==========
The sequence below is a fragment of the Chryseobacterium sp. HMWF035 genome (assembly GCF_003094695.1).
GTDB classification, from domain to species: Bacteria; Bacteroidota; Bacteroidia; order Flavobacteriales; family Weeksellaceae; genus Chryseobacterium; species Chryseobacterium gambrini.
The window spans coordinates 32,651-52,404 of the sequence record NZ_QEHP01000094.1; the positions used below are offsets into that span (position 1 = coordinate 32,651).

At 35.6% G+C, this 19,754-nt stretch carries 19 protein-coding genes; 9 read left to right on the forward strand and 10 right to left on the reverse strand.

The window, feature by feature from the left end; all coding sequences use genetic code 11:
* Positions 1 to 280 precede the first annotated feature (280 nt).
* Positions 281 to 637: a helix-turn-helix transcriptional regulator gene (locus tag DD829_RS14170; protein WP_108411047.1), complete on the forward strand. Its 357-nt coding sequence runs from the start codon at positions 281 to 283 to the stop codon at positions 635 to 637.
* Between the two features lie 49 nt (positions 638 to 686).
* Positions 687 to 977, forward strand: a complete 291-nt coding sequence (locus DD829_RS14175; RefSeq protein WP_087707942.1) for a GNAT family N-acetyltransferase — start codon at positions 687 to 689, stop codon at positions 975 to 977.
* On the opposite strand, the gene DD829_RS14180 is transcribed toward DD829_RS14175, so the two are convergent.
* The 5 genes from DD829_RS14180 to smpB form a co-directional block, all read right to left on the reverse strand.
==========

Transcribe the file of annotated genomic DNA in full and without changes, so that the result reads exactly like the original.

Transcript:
The sequence below is a fragment of the Chryseobacterium sp. HMWF035 genome (assembly GCF_003094695.1).
GTDB classification, from domain to species: Bacteria; Bacteroidota; Bacteroidia; order Flavobacteriales; family Weeksellaceae; genus Chryseobacterium; species Chryseobacterium gambrini.
The window spans coordinates 32,651-52,404 of the sequence record NZ_QEHP01000094.1; the positions used below are offsets into that span (position 1 = coordinate 32,651).

At 35.6% G+C, this 19,754-nt stretch carries 19 protein-coding genes; 9 read left to right on the forward strand and 10 right to left on the reverse strand.

The window, feature by feature from the left end; all coding sequences use genetic code 11:
* Positions 1 to 280 precede the first annotated feature (280 nt).
* Positions 281 to 637: a helix-turn-helix transcriptional regulator gene (locus tag DD829_RS14170; protein WP_108411047.1), complete on the forward strand. Its 357-nt coding sequence runs from the start codon at positions 281 to 283 to the stop codon at positions 635 to 637.
* Between the two features lie 49 nt (positions 638 to 686).
* Positions 687 to 977, forward strand: a complete 291-nt coding sequence (locus DD829_RS14175; RefSeq protein WP_087707942.1) for a GNAT family N-acetyltransferase — start codon at positions 687 to 689, stop codon at positions 975 to 977.
* On the opposite strand, the gene DD829_RS14180 is transcribed toward DD829_RS14175, so the two are convergent.
* The 5 genes from DD829_RS14180 to smpB form a co-directional block, all read right to left on the reverse strand.